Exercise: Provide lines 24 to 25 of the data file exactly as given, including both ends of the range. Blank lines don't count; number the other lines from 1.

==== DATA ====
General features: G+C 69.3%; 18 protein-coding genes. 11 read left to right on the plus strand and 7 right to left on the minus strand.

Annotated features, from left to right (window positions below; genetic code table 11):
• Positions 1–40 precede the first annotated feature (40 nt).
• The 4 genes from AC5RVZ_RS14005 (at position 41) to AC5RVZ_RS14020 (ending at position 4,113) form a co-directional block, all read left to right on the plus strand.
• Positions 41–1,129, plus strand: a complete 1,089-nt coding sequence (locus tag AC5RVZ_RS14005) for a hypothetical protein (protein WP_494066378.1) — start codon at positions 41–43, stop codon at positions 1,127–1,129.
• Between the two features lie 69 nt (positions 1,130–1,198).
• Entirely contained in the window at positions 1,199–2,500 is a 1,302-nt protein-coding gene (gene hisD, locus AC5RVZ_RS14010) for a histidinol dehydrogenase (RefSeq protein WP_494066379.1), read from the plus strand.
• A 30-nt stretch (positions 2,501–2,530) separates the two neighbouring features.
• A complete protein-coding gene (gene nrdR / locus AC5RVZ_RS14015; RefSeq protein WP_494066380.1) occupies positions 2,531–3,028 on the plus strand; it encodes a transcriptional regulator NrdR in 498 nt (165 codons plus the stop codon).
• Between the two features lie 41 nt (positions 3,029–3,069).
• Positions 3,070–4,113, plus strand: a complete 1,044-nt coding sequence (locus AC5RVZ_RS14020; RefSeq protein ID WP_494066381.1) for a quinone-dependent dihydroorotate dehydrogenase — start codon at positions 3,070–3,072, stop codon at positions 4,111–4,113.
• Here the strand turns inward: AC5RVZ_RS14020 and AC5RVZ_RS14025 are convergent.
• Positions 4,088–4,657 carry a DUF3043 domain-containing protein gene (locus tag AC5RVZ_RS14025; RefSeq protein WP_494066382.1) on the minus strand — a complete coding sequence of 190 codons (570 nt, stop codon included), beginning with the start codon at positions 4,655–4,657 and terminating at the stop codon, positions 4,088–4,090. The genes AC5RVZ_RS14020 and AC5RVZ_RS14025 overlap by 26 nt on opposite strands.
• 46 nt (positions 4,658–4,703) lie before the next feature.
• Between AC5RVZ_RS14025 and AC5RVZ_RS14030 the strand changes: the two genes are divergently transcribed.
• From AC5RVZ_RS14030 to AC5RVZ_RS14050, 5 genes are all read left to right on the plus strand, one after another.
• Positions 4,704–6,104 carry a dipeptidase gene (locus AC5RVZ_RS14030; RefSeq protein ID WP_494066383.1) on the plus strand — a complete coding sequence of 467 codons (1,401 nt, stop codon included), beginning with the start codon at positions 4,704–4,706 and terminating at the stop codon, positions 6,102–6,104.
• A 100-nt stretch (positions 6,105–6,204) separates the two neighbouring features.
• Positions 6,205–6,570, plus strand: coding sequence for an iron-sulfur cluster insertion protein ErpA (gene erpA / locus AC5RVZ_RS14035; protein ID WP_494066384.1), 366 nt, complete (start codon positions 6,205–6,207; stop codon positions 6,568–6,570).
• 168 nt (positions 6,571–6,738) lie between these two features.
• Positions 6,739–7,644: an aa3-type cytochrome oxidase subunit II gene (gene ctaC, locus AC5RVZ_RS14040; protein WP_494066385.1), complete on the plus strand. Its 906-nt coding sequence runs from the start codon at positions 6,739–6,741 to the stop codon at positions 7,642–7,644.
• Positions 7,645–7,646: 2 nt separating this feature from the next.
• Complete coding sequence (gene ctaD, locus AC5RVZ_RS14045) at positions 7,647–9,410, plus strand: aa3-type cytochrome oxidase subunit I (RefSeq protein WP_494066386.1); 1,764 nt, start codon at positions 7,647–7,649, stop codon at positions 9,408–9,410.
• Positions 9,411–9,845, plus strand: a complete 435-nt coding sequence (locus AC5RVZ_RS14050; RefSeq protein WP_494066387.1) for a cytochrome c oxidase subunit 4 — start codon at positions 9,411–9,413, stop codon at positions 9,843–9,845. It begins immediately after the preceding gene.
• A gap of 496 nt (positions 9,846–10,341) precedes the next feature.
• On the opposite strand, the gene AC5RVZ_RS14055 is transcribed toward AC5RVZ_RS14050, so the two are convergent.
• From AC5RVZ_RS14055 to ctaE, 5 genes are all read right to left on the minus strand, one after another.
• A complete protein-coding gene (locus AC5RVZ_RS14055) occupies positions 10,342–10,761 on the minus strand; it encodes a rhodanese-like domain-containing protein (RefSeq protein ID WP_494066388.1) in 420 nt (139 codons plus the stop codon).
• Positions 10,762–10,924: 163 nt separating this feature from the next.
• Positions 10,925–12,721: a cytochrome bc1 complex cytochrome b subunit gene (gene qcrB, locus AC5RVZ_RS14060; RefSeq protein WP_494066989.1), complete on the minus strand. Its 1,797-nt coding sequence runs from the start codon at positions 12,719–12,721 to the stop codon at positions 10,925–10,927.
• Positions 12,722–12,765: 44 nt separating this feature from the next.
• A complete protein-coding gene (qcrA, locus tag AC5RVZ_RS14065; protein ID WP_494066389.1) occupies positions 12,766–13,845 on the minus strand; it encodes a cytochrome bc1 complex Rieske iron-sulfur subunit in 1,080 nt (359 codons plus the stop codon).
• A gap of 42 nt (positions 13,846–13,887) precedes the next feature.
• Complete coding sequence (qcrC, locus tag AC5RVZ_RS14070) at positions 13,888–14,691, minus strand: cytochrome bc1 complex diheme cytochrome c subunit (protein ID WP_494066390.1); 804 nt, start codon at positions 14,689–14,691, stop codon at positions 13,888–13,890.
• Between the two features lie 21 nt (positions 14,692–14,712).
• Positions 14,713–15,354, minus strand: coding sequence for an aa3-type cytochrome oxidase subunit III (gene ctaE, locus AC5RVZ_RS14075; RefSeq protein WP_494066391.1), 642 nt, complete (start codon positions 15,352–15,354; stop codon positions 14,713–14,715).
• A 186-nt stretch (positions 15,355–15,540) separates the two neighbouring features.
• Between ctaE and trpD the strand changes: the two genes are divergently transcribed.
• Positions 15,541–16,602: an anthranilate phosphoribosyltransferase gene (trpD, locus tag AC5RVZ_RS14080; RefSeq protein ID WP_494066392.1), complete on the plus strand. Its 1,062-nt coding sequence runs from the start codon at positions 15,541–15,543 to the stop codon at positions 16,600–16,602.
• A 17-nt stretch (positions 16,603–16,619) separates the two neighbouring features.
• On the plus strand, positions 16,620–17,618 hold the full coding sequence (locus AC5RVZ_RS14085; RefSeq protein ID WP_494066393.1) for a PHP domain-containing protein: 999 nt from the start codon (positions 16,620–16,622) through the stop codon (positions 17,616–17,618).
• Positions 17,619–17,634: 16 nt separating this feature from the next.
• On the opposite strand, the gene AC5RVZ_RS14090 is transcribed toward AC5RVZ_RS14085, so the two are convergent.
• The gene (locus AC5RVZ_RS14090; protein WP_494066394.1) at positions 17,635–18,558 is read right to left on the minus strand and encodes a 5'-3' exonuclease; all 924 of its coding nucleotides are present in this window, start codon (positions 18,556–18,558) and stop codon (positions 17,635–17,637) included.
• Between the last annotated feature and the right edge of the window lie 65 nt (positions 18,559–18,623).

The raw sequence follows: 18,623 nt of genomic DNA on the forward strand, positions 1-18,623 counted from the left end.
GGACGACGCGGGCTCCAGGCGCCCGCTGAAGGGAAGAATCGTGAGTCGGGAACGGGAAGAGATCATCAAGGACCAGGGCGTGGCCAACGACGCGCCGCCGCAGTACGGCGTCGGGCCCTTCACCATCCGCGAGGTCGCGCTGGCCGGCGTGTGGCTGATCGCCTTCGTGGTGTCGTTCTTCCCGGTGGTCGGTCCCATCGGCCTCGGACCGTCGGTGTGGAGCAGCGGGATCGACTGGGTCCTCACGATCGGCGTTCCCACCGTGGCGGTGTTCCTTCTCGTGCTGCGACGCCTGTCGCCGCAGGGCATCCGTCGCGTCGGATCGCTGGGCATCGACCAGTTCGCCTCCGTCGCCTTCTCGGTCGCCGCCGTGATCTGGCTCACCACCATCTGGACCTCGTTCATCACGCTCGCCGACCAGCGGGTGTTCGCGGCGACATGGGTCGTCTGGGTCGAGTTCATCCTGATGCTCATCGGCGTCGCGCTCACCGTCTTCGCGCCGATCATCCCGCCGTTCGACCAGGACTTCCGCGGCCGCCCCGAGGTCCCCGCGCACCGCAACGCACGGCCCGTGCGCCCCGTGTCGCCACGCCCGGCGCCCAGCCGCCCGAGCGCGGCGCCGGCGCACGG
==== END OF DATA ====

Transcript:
• Positions 9,411–9,845, plus strand: a complete 435-nt coding sequence (locus AC5RVZ_RS14050; RefSeq protein WP_494066387.1) for a cytochrome c oxidase subunit 4 — start codon at positions 9,411–9,413, stop codon at positions 9,843–9,845. It begins immediately after the preceding gene.
• A gap of 496 nt (positions 9,846–10,341) precedes the next feature.